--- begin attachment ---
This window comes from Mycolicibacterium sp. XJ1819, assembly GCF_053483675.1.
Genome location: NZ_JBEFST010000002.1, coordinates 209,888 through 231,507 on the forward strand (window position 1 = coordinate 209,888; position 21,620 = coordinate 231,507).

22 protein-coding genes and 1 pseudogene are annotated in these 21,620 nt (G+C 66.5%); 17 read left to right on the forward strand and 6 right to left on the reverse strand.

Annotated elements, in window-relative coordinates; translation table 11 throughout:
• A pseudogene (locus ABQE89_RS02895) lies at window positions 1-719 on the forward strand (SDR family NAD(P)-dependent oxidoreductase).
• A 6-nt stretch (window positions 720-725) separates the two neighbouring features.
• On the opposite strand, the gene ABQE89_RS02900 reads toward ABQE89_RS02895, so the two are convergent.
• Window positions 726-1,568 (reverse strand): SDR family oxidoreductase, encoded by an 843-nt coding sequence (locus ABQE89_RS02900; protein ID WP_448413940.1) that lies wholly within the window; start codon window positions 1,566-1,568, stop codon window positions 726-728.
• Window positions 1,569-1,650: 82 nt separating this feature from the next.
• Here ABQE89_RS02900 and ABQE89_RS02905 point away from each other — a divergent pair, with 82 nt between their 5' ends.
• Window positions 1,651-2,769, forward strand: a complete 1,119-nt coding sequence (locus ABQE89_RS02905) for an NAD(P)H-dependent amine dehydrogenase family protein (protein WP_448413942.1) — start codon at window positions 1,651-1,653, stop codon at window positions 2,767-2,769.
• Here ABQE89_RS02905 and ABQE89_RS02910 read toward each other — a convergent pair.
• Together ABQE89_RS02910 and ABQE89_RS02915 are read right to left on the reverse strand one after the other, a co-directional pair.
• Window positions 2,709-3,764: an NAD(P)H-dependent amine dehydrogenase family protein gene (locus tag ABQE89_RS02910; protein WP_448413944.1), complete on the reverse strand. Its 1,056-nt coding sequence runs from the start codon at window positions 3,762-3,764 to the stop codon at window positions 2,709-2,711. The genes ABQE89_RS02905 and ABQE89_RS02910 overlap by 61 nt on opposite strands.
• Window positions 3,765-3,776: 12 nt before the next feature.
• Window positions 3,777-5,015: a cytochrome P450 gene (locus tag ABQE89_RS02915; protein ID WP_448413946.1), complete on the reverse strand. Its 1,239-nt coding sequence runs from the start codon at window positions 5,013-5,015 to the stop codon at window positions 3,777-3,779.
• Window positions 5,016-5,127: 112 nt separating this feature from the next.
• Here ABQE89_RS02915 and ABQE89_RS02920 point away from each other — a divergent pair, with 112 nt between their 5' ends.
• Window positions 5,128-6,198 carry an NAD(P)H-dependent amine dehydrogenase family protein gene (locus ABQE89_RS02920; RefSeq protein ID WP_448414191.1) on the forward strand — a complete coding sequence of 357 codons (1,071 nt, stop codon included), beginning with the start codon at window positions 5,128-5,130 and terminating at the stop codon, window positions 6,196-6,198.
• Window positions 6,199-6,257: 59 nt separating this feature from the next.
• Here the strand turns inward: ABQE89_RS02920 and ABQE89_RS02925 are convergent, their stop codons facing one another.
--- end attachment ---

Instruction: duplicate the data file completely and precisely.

This window comes from Mycolicibacterium sp. XJ1819, assembly GCF_053483675.1.
Genome location: NZ_JBEFST010000002.1, coordinates 209,888 through 231,507 on the forward strand (window position 1 = coordinate 209,888; position 21,620 = coordinate 231,507).

22 protein-coding genes and 1 pseudogene are annotated in these 21,620 nt (G+C 66.5%); 17 read left to right on the forward strand and 6 right to left on the reverse strand.

Annotated elements, in window-relative coordinates; translation table 11 throughout:
• A pseudogene (locus ABQE89_RS02895) lies at window positions 1-719 on the forward strand (SDR family NAD(P)-dependent oxidoreductase).
• A 6-nt stretch (window positions 720-725) separates the two neighbouring features.
• On the opposite strand, the gene ABQE89_RS02900 reads toward ABQE89_RS02895, so the two are convergent.
• Window positions 726-1,568 (reverse strand): SDR family oxidoreductase, encoded by an 843-nt coding sequence (locus ABQE89_RS02900; protein ID WP_448413940.1) that lies wholly within the window; start codon window positions 1,566-1,568, stop codon window positions 726-728.
• Window positions 1,569-1,650: 82 nt separating this feature from the next.
• Here ABQE89_RS02900 and ABQE89_RS02905 point away from each other — a divergent pair, with 82 nt between their 5' ends.
• Window positions 1,651-2,769, forward strand: a complete 1,119-nt coding sequence (locus ABQE89_RS02905) for an NAD(P)H-dependent amine dehydrogenase family protein (protein WP_448413942.1) — start codon at window positions 1,651-1,653, stop codon at window positions 2,767-2,769.
• Here ABQE89_RS02905 and ABQE89_RS02910 read toward each other — a convergent pair.
• Together ABQE89_RS02910 and ABQE89_RS02915 are read right to left on the reverse strand one after the other, a co-directional pair.
• Window positions 2,709-3,764: an NAD(P)H-dependent amine dehydrogenase family protein gene (locus tag ABQE89_RS02910; protein WP_448413944.1), complete on the reverse strand. Its 1,056-nt coding sequence runs from the start codon at window positions 3,762-3,764 to the stop codon at window positions 2,709-2,711. The genes ABQE89_RS02905 and ABQE89_RS02910 overlap by 61 nt on opposite strands.
• Window positions 3,765-3,776: 12 nt before the next feature.
• Window positions 3,777-5,015: a cytochrome P450 gene (locus tag ABQE89_RS02915; protein ID WP_448413946.1), complete on the reverse strand. Its 1,239-nt coding sequence runs from the start codon at window positions 5,013-5,015 to the stop codon at window positions 3,777-3,779.
• Window positions 5,016-5,127: 112 nt separating this feature from the next.
• Here ABQE89_RS02915 and ABQE89_RS02920 point away from each other — a divergent pair, with 112 nt between their 5' ends.
• Window positions 5,128-6,198 carry an NAD(P)H-dependent amine dehydrogenase family protein gene (locus ABQE89_RS02920; RefSeq protein ID WP_448414191.1) on the forward strand — a complete coding sequence of 357 codons (1,071 nt, stop codon included), beginning with the start codon at window positions 5,128-5,130 and terminating at the stop codon, window positions 6,196-6,198.
• Window positions 6,199-6,257: 59 nt separating this feature from the next.
• Here the strand turns inward: ABQE89_RS02920 and ABQE89_RS02925 are convergent, their stop codons facing one another.